The case of BALCO Employees Union v. Union of India remains a pivotal juncture in Indian jurisprudence. It particularly concerns managing the delicate balance between administrative decisions, labour rights and judicial review. The judgement significantly sheds light upon the nature of judicial review and Public Interest Litigations. The case underscores the judiciary’s reluctance to intervene in matters of policy, which shall be taken by experts. The principle is yet again affirmed that the policy decisions shall primarily fall within the purview of the executive and legislative branches rather than the courts. The decision upholds the discretion of the Government in taking policy decisions and deciding what is right and what is wrong for the economic growth of the nation. Such actions would not be under the purview of the judiciary until and unless they were completely arbitrary or mala fide

Along with this, the judgement also elucidates the importance of the principles of natural justice but clarifies that they do not apply to a case like this. Prior consultation with the workers is not a mandate created by law; therefore, the workers cannot claim the right to be heard or consulted. The government has the prerogative to transfer its shares in public sector undertakings. The judgement might be criticised for the limiting nature of the judicial scope, but it has streamlined the legal process by discouraging such frivolous petitions.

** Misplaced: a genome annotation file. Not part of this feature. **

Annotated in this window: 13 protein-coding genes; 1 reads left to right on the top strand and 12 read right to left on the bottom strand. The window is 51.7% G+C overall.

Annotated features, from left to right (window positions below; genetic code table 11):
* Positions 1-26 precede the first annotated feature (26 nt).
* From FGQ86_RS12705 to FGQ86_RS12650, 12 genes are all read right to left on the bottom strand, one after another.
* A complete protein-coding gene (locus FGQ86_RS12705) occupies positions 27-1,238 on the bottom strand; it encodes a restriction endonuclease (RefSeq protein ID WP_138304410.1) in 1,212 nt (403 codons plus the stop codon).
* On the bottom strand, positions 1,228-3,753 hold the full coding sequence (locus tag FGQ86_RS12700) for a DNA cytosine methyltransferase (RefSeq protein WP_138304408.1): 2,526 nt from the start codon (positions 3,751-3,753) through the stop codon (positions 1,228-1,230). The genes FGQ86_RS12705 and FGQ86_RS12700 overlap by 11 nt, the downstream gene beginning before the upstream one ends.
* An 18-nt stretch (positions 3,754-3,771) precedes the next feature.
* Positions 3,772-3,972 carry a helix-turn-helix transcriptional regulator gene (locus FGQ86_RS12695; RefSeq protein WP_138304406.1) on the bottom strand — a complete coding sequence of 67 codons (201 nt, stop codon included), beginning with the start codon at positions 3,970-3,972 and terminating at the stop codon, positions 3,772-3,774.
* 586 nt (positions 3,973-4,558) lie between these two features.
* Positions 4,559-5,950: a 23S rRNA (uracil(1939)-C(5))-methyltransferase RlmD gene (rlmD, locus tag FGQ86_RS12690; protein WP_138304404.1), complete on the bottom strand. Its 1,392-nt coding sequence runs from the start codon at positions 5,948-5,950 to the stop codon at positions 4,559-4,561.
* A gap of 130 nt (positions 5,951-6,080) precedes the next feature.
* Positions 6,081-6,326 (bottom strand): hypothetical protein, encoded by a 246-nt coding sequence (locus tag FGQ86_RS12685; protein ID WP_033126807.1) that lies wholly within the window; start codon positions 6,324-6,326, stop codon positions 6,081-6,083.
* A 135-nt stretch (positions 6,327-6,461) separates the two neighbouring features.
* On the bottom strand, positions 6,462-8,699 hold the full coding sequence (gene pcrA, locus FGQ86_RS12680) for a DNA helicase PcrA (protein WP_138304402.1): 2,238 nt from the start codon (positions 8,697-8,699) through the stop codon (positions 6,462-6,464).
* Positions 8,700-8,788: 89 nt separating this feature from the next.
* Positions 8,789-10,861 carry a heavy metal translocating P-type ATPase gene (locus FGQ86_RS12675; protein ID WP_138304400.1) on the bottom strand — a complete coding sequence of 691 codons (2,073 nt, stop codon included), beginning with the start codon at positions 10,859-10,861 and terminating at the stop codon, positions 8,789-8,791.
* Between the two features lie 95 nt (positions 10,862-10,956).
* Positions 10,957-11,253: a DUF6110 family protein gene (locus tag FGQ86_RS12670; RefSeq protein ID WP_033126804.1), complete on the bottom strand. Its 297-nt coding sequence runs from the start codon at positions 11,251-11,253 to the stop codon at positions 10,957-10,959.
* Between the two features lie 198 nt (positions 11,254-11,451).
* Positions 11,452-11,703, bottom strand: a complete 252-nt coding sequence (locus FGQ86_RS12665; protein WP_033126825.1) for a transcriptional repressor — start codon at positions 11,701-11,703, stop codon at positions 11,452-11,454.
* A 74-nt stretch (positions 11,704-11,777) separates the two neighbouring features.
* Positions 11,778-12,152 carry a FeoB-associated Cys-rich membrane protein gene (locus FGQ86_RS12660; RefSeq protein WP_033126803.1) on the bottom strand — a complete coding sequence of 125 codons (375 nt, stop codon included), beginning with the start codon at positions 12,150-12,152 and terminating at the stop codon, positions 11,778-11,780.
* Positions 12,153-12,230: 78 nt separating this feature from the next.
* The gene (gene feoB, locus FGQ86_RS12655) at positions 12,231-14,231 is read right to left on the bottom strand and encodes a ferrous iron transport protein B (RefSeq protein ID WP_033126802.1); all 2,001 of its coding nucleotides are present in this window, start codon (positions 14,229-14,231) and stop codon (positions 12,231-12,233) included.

Ultimately, the case highlights the intricacies between law and policy making decisions. In a democratic set-up it is necessary that each institution be allowed to function independently without any intervention from other institutions.

Frequently Asked Questions (FAQs)

What are Public Sector Undertakings? 

Public Sector undertakings are government owned companies in India. At least 51% of the share capital is owned by the Government. There are many public sector undertakings even today after the government undertook many disinvestments. 

What are disinvestments? 

Disinvestment is the process by which the government sells or liquidates any assets or subsidiaries. It also means reducing capital expenditures. Disinvestment is carried out for a number of reasons, either political, economical or social. 

What are the principles of natural Justice? 

The two principles of natural justice are the right to be heard and the right to a fair trial. These principles aim to provide a fair, just and reasonable verdict to all. 

What is judicial review? 

Judicial review in India is a process by which the Supreme Court and the High Courts can examine executive or legislative actions that are inconsistent with the Indian Constitution.